Zambia Reports (Lusaka)

27 February 2013

Zambia: Maureen Lashes Out At Sata's Intolerance

Former first lady Maureen Mwanawasa has lashed out at President Michael Sata's regime saying the politics of intolerance being practiced at the expense of national development is a recipe for dictatorship and a police state.

Maureen, whose husband Levy Patrick Mwanawasa governed Zambia between December 2001 and July 2008, took to social media yesterday airing her views after Livingstone erupted into violence.

This was shortly after opposition United Party for National Development (UPND) president Hakainde Hichilema was arrested to join other party officials in custody following reports of electoral clashes between supporters of the opposition and the ruling Patriotic Front.

A by-election is scheduled for Livinstone and Mpongwe tomorrow but the PF are accused of provoking their opponents leading to clashes that resulted in the death of one person, Henry Chanda, a ruling party official from Monze in the tourist capital.

"Elections thuggery and violence, where to mother Zambia âۻMpongwe and Livingstone?" Maureen asked.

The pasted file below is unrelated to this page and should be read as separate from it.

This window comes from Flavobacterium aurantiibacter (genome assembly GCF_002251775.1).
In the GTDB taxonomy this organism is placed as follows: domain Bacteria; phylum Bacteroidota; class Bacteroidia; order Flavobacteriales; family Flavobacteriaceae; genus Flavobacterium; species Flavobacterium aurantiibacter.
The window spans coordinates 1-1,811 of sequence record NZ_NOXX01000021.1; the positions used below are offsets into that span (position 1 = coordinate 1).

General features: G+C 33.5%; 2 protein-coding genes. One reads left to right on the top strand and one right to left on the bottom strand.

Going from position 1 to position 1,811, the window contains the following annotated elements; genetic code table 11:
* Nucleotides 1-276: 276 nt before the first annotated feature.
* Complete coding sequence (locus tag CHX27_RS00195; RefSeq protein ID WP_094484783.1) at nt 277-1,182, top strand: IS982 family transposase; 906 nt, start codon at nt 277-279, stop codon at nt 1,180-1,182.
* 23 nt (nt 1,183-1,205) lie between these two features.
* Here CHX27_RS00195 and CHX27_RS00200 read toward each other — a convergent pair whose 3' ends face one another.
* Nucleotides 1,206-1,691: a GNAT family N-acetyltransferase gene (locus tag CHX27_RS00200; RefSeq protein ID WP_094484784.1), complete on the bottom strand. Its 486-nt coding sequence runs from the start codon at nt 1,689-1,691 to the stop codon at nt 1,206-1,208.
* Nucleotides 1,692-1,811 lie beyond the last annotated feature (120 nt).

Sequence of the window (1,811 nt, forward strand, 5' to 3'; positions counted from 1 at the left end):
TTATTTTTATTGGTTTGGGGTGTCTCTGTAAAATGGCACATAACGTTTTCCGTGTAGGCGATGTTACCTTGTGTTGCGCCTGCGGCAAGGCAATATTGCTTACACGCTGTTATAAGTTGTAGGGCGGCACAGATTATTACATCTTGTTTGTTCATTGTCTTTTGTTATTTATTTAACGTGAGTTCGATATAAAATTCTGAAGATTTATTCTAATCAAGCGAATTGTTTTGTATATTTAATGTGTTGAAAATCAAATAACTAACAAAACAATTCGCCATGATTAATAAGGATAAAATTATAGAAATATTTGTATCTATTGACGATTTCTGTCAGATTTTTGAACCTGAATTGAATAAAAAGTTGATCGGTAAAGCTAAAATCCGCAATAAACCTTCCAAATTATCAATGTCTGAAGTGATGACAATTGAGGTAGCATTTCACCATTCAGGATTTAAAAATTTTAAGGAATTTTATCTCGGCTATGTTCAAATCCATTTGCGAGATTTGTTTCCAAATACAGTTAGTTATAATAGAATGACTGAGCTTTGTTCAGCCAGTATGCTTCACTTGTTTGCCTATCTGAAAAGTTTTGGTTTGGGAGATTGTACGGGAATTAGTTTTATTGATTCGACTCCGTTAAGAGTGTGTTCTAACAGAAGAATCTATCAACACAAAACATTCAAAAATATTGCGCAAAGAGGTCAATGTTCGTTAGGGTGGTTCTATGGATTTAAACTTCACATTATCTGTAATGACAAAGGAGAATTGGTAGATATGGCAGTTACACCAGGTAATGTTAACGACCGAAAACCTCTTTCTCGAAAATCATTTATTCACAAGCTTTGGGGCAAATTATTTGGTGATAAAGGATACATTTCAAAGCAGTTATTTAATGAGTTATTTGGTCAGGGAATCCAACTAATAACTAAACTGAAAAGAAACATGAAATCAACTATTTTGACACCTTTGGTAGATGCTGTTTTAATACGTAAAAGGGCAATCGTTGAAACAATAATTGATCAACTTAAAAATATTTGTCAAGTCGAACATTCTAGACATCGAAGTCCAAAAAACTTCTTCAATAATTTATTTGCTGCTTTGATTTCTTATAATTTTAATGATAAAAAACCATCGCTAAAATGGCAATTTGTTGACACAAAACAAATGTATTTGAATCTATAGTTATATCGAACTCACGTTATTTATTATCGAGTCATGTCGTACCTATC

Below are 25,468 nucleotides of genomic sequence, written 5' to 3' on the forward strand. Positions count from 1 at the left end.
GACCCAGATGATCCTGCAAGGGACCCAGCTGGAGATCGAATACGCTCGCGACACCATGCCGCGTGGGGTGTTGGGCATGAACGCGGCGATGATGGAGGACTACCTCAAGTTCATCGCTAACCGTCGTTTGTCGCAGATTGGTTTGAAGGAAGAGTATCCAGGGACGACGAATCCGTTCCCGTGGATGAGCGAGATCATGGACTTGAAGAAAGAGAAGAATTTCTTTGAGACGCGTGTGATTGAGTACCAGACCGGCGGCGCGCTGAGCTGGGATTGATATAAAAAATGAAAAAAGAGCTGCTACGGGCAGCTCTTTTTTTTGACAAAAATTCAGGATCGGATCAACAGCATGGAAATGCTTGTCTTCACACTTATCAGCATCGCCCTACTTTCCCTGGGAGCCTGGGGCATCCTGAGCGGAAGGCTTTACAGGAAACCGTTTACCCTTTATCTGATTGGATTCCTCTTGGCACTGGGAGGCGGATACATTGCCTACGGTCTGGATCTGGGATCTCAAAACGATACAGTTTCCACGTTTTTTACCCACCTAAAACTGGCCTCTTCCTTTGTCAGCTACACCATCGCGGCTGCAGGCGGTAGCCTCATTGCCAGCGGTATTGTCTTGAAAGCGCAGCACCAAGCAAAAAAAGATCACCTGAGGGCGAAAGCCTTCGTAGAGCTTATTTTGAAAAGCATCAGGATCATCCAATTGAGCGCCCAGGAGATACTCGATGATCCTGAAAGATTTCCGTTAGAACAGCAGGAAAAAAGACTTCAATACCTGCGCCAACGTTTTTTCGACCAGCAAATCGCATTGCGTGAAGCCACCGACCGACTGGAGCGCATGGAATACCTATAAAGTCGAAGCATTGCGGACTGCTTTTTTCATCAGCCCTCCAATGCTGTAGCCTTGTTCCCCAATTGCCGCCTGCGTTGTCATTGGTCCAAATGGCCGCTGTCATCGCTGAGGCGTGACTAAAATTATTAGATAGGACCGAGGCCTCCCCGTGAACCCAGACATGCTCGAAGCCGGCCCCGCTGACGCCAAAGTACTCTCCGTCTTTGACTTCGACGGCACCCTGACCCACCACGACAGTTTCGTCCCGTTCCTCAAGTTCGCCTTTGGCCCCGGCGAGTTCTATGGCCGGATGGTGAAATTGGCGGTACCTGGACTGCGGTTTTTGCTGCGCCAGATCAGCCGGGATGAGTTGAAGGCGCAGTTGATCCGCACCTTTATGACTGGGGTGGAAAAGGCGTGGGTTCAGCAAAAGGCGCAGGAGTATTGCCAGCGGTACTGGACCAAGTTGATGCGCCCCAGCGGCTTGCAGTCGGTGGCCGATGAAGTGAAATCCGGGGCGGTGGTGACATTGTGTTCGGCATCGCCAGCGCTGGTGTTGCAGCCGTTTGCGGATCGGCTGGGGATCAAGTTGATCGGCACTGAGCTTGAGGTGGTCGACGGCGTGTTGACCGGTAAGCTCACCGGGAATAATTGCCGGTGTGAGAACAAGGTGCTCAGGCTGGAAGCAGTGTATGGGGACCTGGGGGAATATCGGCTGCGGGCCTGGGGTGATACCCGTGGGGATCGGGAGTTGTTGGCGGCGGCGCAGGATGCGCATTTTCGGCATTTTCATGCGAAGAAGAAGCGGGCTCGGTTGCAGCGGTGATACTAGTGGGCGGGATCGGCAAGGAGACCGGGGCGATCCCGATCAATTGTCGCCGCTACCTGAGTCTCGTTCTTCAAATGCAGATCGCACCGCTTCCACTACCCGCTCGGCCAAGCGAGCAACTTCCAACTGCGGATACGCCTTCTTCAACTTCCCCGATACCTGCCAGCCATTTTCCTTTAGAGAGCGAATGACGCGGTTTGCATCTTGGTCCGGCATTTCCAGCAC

"Politics of intolerance at the expense of national development [is] a recipe for dictatorship and [a] police state."

Maureen, a practicising lawyer in Zambia, warned against blood shed calling on elders in the country to bring political parties together in the interest of development.

"When blood is spilling, the earth opens and heavens watch, man be careful," she warned.

"Zambia needs the voice of elders, my country [is] at cross roads. We must have elders somewhere and this is there time, I miss the voice of Mama Kankasa."

Maureen said Zambians must be brave because they had the responsibility and freedom to express themselves now before the next generation is left to pass a harsh judgment on them.

President Sata has come under criticism for running the country into what many observers may be an authoritarian state.

Recently, opposition political parties that include the UPND and the Movement for Multi-Party Democracy and some civil society organizations petitioned the Commonwealth to consider suspending Zambia for human rights abuses under President Sata.

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